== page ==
Subcommittee. Joan Drew. Woodcut, 1968. Edition 32. $350.00

Subcommittee. Joan Drew. Woodcut, 1968. Edition 32. $350.00

Burrowing Owl, Columbian Owl, European Little, Pygmy Owl, Short-eared Owl  PL. 432. John James Audubon. Aquatint and engraving, 1838.

Burrowing Owl, Columbian Owl, European Little, Pygmy Owl, Short-eared Owl PL. 432. John James Audubon. Aquatint and engraving, 1838.

Frank and Bernie.  [Rockport, Massachusetts.] By Stow Wengenroth. Lithograph,1977. $1,200.00

Frank and Bernie. [Rockport, Massachusetts.] By Stow Wengenroth. Lithograph,1977. Edition 100. $1,200.00

Owl No. 1. By Ben Shahn. Lithograph, 1968. $1,200.00

Owl No. 1. By Ben Shahn. Lithograph, 1968. $1,200.00

 

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Contemporary, Early 20th Century, Lithograph, Past/Present, Prints, Woodcut

Past/Present: Rooftop Gardens

Today we have a new P/P post, featuring two prints of rooftop gardens.  Our early 20th century print is by Stow Wengenroth. Wengenroth, although best remembered for his scenes of New England and the water, was actually a native of Brooklyn, NY and depicted the city in many of his prints.  His lithographs eschewed color, instead relying on shadow, form, and lines to produce dynamic scenes. In the print featured below, Wengenroth used long shadows to draw attention to the brick bones of the building. The afternoon light highlights some  fern leaves and eclipses others, giving the plant depth and an unruly volumetric presence. In the top corner, the cluster of rounded pots offers a nice visual respite from the straight, architectural lines found elsewhere in the print.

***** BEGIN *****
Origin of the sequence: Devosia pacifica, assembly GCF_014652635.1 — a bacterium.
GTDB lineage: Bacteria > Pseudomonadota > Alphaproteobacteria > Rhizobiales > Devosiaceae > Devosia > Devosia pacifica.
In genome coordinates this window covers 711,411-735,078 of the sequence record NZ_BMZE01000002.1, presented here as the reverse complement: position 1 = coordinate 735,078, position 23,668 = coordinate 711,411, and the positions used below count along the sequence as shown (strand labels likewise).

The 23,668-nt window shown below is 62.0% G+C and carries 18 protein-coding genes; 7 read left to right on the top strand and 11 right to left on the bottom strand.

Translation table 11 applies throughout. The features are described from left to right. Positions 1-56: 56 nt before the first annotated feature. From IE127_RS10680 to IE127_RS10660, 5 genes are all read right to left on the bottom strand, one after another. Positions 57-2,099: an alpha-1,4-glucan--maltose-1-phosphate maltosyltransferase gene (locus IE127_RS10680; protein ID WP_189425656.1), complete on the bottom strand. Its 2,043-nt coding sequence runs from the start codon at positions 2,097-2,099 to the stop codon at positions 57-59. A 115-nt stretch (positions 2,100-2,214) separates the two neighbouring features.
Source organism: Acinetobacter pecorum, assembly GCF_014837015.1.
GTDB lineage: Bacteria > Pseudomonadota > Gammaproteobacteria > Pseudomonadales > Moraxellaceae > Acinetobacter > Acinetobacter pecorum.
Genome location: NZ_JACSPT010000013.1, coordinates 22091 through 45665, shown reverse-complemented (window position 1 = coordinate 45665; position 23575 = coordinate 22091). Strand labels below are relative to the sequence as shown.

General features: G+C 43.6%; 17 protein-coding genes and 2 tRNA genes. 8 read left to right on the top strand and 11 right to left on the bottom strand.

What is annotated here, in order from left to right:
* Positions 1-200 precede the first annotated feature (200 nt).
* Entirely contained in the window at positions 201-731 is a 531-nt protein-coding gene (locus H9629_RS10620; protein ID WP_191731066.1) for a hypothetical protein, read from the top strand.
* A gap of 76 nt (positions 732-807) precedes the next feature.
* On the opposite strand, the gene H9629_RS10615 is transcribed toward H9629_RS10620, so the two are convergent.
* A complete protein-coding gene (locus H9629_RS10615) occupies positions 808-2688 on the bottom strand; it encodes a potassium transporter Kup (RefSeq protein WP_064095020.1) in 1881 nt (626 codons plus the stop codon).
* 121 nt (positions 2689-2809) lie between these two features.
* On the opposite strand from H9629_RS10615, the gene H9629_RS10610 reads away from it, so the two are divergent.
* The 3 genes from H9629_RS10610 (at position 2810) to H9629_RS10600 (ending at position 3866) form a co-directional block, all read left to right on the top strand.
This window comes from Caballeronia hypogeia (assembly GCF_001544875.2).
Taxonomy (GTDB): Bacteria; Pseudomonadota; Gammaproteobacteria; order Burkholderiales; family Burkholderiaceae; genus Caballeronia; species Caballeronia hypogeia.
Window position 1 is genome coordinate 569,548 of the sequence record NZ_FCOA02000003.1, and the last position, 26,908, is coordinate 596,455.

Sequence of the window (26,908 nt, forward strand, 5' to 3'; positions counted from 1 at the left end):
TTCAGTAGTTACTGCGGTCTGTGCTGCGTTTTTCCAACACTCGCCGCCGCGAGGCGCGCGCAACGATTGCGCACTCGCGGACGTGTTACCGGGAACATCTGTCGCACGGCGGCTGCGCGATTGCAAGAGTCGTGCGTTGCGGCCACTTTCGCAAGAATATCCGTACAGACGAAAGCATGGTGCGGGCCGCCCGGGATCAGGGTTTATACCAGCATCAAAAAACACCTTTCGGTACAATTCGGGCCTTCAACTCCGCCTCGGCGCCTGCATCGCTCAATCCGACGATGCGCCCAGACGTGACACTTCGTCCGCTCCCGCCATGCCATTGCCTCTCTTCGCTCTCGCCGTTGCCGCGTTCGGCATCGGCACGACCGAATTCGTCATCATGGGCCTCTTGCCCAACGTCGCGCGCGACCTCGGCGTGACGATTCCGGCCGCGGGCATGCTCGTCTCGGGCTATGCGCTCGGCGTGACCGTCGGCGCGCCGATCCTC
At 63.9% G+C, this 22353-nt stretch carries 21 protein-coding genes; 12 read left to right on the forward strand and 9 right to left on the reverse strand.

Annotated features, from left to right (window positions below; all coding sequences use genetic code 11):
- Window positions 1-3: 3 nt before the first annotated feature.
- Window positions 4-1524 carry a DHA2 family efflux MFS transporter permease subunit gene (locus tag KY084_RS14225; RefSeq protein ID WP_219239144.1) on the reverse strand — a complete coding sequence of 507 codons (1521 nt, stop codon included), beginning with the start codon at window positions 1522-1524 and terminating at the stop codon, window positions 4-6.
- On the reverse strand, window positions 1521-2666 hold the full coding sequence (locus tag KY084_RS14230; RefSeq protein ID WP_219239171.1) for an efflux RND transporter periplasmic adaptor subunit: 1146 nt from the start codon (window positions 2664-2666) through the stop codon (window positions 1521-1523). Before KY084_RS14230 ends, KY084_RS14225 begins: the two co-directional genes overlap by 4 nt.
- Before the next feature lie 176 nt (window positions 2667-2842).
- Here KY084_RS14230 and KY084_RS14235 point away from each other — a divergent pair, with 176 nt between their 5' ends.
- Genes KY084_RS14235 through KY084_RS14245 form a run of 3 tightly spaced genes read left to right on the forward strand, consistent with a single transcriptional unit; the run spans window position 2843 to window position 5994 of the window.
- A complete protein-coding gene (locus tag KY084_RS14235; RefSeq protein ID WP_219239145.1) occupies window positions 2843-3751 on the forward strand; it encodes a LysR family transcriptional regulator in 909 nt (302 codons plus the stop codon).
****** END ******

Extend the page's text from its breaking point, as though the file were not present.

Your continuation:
Our contemporary print is by NY artist Karen Whitman, who, like Wengenroth, printed a rooftop garden scene without the use of color. Instead, she relies on exaggerated and spirited lines, coupled with slightly distorted, full shapes.  Whitman’s prints express an exuberance and playfulness of urban life. The chief source of her inspiration is New York City–its architecture, people and all the other creatures that inhabit this teeming metropolis. She is a master printmaker working in relief printing, and over the last several years, has produced a several fine images using the intaglio process.

On making prints, Whitman states, “My studio is in Woodstock, New York, and my images are of, or inspired by, New York City, to which I have been closely connected all my life. I sketch on location, creating drawings which will become black and white  images. I print them myself with a hand-cranked horizontal proof press from 1914. The press was designed to proof metal type before it was printed on higher speed presses. This method is now obsolete commercially, but it is perfect for printing mounted linoleum blocks. I like the concept of keeping this machine, a masterpiece of mechanical engineering but outdated for what it was created to do, productive in a modern capacity. The result is good old-fashioned contemporary prints with infinite possibilities.”

Image on Left: Roof Garden[New York, New York]. By Stow Wengenroth. Lithograph, 1933. Edition25. 

Image on Right: Rooftop Garden. By Karen Whitman, Woodcut, 2003. Edition 85.

Roof Garden [New York, New York]. Stow Wengenroth, Lithograph, 1933. Edition 25.Rooftop Garden. Karen Whitman. Woodcut, 2003. Edition 85.